for National Geographic News
Yes, the Hubble Space Telescope will stay in business, at least until 2013.
NASA announced today that the U.S. space agency has found a way to safely service the aging telescope, which is famous for capturing spectacular images of the universe (photos: Hubble's top ten discoveries).
"We are going to add a service mission to the Hubble Space Telescope to the shuttle's manifest to be flown before [the space shuttle] retires," NASA Administrator Michael Griffin said at an agency-wide meeting at the Goddard Space Flight Center in Greenbelt, Maryland.
The mission, likely to come in the spring of 2008, will also allow astronauts to upgrade the "eye in the sky" with new camera equipment.
Without a service mission, Hubble's gyroscopes and batteries will give out by 2010. (How does the space telescope work? Explore our interactive Hubble schematic.)
But the Hubble's replacement, the James Webb Space Telescope, isn't scheduled for operation until 2013 (read "Hubble Successor Under Way, Will See Even Farther" [June 8, 2004]).
In the intervening years astronomers would have no space telescope to help them study phenomena such as colliding galaxies, black holes, and dark matter.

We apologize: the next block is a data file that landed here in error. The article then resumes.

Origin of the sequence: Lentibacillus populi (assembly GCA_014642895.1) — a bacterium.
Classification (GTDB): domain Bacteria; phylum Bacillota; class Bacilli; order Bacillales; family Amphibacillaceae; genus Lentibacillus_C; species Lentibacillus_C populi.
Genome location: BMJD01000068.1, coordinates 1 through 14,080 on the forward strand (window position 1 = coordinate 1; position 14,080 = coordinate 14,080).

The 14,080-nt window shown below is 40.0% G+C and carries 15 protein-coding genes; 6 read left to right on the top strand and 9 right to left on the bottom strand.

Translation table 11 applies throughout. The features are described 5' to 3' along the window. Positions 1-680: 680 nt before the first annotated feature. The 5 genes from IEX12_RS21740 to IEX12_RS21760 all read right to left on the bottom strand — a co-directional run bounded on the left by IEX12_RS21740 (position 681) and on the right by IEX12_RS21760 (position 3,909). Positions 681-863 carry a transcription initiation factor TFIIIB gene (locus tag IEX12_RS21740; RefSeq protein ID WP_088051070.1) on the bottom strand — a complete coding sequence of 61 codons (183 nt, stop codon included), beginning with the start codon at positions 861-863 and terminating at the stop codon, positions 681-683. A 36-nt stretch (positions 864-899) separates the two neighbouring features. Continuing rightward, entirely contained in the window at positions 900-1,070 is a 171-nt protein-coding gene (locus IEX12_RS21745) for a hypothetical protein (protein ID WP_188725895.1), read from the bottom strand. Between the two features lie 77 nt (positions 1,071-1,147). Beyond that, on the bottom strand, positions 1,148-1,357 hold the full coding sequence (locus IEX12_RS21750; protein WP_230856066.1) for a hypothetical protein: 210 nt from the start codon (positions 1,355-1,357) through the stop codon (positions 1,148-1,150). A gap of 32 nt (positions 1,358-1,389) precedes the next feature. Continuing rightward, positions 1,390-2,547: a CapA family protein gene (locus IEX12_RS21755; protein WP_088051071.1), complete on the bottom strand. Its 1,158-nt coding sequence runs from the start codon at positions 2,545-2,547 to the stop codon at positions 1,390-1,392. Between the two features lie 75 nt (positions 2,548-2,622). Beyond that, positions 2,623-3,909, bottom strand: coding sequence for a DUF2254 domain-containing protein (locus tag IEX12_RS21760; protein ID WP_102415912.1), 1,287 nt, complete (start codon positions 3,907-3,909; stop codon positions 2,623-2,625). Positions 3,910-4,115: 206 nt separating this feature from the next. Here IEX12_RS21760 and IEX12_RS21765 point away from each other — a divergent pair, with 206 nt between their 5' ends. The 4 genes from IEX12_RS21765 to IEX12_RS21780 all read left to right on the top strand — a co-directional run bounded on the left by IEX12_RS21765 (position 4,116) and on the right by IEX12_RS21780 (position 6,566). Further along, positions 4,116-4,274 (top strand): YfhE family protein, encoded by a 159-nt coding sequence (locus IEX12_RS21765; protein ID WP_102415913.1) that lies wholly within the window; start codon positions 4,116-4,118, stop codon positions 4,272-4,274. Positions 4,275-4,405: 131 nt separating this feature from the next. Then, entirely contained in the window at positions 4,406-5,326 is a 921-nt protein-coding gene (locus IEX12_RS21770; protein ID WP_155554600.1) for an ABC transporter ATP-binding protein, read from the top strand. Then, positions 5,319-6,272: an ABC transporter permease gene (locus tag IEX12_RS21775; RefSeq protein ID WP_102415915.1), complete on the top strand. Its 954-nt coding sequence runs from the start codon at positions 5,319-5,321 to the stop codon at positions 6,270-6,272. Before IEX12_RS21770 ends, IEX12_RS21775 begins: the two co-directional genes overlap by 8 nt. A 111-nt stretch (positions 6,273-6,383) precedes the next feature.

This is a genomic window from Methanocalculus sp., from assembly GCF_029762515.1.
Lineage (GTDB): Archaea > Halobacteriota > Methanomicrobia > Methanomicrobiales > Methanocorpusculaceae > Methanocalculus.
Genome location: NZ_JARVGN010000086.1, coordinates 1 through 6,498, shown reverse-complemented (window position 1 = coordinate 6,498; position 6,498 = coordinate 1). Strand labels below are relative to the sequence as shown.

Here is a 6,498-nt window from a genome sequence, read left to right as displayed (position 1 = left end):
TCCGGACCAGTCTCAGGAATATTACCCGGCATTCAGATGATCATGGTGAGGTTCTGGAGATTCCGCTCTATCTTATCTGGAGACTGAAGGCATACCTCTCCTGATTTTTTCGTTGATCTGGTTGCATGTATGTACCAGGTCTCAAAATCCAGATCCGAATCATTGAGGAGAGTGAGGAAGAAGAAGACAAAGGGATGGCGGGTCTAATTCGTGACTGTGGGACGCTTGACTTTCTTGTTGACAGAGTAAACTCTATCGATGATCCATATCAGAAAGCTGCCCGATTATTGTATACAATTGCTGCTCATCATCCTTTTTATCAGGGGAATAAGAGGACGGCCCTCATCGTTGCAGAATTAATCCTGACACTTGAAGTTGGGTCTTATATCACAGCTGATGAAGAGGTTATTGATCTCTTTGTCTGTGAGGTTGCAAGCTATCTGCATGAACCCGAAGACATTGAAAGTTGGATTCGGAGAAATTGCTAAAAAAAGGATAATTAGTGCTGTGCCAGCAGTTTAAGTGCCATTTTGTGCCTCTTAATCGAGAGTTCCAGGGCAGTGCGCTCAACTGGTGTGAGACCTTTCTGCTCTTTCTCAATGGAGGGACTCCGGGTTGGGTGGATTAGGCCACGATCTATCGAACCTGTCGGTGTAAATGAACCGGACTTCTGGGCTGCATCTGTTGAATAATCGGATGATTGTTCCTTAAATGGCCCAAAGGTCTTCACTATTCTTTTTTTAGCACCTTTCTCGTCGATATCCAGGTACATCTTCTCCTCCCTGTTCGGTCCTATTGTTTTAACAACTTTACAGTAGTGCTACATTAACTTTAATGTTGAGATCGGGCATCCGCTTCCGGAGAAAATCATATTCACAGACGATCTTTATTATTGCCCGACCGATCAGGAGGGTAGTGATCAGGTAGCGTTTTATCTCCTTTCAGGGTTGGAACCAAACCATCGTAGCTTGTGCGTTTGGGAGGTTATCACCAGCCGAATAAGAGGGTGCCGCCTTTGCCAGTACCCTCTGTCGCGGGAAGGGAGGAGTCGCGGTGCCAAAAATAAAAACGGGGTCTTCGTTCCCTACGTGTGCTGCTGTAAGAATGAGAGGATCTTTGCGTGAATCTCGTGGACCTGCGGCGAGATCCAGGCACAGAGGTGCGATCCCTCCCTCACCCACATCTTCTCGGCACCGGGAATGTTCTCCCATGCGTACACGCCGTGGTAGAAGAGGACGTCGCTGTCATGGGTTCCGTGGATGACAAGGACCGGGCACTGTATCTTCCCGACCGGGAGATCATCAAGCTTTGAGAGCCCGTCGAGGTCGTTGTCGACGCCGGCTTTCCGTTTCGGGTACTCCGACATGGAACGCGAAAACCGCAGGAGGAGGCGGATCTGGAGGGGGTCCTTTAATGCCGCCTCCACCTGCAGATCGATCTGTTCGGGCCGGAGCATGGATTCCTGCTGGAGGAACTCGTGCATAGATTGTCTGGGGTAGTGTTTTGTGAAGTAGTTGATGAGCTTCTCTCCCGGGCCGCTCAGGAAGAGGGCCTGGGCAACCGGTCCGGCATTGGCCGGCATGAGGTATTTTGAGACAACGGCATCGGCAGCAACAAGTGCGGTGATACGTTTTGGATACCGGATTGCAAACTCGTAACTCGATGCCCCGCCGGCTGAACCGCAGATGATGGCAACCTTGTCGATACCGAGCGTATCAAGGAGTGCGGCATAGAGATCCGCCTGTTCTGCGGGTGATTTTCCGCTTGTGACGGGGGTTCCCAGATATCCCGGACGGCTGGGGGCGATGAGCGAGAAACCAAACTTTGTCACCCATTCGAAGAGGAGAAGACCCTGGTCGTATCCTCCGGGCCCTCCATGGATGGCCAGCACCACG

Craig Wheeler, president of the American Astronomical Society, says repairs and upgrades to Hubble will allow cutting edge space science to continue for years to come.
"Astronomers are not wasting their time on an aging, outmoded instrument doing this," he said. "It's still a first-class astronomical tool."
Hubble has been in need of a service call since former NASA administrator Sean O'Keefe scrubbed a repair mission following the 2003 Columbia shuttle disaster (read "U.S. Space Shuttle Columbia, Crew Lost" [February 1, 2003]).
Since then, Congress, scientific panels, and the public have urged NASA to reconsider a service mission and keep the telescope operational.
SOURCES AND RELATED WEB SITES